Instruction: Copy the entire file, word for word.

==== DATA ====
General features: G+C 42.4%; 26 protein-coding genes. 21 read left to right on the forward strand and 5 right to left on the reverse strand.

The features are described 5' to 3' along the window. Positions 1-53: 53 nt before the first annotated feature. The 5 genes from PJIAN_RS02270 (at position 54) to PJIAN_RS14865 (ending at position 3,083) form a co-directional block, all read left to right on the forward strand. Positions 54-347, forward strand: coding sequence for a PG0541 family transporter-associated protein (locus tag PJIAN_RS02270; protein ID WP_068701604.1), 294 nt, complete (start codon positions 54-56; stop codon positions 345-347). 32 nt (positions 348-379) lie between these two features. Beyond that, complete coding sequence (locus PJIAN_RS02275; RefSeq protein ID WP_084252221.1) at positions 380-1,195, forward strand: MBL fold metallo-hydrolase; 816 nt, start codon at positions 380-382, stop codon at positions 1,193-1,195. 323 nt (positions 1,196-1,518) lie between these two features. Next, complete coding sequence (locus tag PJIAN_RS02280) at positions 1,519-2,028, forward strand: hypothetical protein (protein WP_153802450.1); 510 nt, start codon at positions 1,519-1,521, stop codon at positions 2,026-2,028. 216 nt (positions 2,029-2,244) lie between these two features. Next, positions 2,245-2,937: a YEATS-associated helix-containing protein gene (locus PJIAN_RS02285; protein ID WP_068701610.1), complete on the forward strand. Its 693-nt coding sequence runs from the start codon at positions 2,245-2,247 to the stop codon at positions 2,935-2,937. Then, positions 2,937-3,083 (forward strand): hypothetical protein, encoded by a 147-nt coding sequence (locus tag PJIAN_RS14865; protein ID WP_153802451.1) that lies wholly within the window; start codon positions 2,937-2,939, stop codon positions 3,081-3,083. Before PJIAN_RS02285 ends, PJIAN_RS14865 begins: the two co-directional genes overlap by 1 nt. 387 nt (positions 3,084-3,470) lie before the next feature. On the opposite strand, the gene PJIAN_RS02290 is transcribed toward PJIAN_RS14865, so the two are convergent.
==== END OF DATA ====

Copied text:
General features: G+C 42.4%; 26 protein-coding genes. 21 read left to right on the forward strand and 5 right to left on the reverse strand.

The features are described 5' to 3' along the window. Positions 1-53: 53 nt before the first annotated feature. The 5 genes from PJIAN_RS02270 (at position 54) to PJIAN_RS14865 (ending at position 3,083) form a co-directional block, all read left to right on the forward strand. Positions 54-347, forward strand: coding sequence for a PG0541 family transporter-associated protein (locus tag PJIAN_RS02270; protein ID WP_068701604.1), 294 nt, complete (start codon positions 54-56; stop codon positions 345-347). 32 nt (positions 348-379) lie between these two features. Beyond that, complete coding sequence (locus PJIAN_RS02275; RefSeq protein ID WP_084252221.1) at positions 380-1,195, forward strand: MBL fold metallo-hydrolase; 816 nt, start codon at positions 380-382, stop codon at positions 1,193-1,195. 323 nt (positions 1,196-1,518) lie between these two features. Next, complete coding sequence (locus tag PJIAN_RS02280) at positions 1,519-2,028, forward strand: hypothetical protein (protein WP_153802450.1); 510 nt, start codon at positions 1,519-1,521, stop codon at positions 2,026-2,028. 216 nt (positions 2,029-2,244) lie between these two features. Next, positions 2,245-2,937: a YEATS-associated helix-containing protein gene (locus PJIAN_RS02285; protein ID WP_068701610.1), complete on the forward strand. Its 693-nt coding sequence runs from the start codon at positions 2,245-2,247 to the stop codon at positions 2,935-2,937. Then, positions 2,937-3,083 (forward strand): hypothetical protein, encoded by a 147-nt coding sequence (locus tag PJIAN_RS14865; protein ID WP_153802451.1) that lies wholly within the window; start codon positions 2,937-2,939, stop codon positions 3,081-3,083. Before PJIAN_RS02285 ends, PJIAN_RS14865 begins: the two co-directional genes overlap by 1 nt. 387 nt (positions 3,084-3,470) lie before the next feature. On the opposite strand, the gene PJIAN_RS02290 is transcribed toward PJIAN_RS14865, so the two are convergent.